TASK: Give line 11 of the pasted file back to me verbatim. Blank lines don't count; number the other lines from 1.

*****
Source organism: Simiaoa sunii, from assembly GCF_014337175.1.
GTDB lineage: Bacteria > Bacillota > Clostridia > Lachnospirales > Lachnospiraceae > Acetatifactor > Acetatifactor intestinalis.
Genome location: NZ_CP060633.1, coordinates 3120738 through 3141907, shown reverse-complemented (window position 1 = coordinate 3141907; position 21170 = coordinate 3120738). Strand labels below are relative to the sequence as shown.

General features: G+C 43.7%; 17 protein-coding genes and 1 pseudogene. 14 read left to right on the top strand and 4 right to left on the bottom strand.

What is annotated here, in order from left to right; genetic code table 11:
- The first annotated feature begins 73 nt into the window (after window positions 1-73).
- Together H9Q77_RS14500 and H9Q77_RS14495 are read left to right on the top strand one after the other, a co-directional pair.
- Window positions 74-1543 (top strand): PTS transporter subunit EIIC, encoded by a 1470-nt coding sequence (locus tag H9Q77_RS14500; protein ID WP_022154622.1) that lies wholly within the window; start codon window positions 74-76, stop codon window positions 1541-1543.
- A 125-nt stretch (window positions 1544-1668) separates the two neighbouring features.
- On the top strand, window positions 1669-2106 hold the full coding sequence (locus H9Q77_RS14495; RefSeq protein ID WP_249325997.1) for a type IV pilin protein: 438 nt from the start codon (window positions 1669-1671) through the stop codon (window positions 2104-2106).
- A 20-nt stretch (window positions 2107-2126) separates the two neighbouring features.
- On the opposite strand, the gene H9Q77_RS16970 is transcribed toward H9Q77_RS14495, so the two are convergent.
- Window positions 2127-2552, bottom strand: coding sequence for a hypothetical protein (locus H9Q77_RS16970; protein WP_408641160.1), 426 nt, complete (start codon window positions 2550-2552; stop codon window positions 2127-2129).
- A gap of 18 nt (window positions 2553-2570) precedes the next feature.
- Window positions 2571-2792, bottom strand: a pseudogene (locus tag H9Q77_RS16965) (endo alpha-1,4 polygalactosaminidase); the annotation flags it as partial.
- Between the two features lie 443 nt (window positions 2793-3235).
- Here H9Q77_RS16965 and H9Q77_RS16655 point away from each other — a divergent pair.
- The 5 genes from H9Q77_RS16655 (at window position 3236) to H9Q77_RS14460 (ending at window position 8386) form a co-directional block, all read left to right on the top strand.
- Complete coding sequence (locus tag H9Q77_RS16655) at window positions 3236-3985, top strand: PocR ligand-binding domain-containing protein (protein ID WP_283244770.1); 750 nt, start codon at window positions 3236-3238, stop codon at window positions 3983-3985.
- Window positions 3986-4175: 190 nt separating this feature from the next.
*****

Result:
- A 20-nt stretch (window positions 2107-2126) separates the two neighbouring features.